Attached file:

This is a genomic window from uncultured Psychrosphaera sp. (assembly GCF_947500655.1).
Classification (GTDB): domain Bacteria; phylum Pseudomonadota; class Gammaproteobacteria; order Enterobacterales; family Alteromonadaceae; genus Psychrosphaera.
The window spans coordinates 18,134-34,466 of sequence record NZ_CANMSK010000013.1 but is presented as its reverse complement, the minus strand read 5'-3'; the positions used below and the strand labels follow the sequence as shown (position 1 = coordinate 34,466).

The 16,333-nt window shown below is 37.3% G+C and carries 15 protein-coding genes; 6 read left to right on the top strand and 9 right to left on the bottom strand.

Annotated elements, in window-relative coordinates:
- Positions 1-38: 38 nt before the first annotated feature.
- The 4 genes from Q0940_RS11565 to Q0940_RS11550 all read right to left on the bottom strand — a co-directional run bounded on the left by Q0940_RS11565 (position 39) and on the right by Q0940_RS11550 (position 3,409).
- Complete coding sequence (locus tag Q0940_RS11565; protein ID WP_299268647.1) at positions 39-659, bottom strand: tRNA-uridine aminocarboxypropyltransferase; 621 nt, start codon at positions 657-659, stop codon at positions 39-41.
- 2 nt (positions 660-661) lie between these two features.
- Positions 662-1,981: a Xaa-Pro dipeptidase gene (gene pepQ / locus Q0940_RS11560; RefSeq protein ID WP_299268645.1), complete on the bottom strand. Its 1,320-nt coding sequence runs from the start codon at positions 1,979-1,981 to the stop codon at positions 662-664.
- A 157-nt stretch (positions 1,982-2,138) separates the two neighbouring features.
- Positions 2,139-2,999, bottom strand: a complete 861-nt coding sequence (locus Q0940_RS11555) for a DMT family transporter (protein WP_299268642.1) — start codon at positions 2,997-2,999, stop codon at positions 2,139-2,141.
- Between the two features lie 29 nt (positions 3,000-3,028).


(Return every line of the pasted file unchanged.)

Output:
This is a genomic window from uncultured Psychrosphaera sp. (assembly GCF_947500655.1).
Classification (GTDB): domain Bacteria; phylum Pseudomonadota; class Gammaproteobacteria; order Enterobacterales; family Alteromonadaceae; genus Psychrosphaera.
The window spans coordinates 18,134-34,466 of sequence record NZ_CANMSK010000013.1 but is presented as its reverse complement, the minus strand read 5'-3'; the positions used below and the strand labels follow the sequence as shown (position 1 = coordinate 34,466).

The 16,333-nt window shown below is 37.3% G+C and carries 15 protein-coding genes; 6 read left to right on the top strand and 9 right to left on the bottom strand.

Annotated elements, in window-relative coordinates:
- Positions 1-38: 38 nt before the first annotated feature.
- The 4 genes from Q0940_RS11565 to Q0940_RS11550 all read right to left on the bottom strand — a co-directional run bounded on the left by Q0940_RS11565 (position 39) and on the right by Q0940_RS11550 (position 3,409).
- Complete coding sequence (locus tag Q0940_RS11565; protein ID WP_299268647.1) at positions 39-659, bottom strand: tRNA-uridine aminocarboxypropyltransferase; 621 nt, start codon at positions 657-659, stop codon at positions 39-41.
- 2 nt (positions 660-661) lie between these two features.
- Positions 662-1,981: a Xaa-Pro dipeptidase gene (gene pepQ / locus Q0940_RS11560; RefSeq protein ID WP_299268645.1), complete on the bottom strand. Its 1,320-nt coding sequence runs from the start codon at positions 1,979-1,981 to the stop codon at positions 662-664.
- A 157-nt stretch (positions 1,982-2,138) separates the two neighbouring features.
- Positions 2,139-2,999, bottom strand: a complete 861-nt coding sequence (locus Q0940_RS11555) for a DMT family transporter (protein WP_299268642.1) — start codon at positions 2,997-2,999, stop codon at positions 2,139-2,141.
- Between the two features lie 29 nt (positions 3,000-3,028).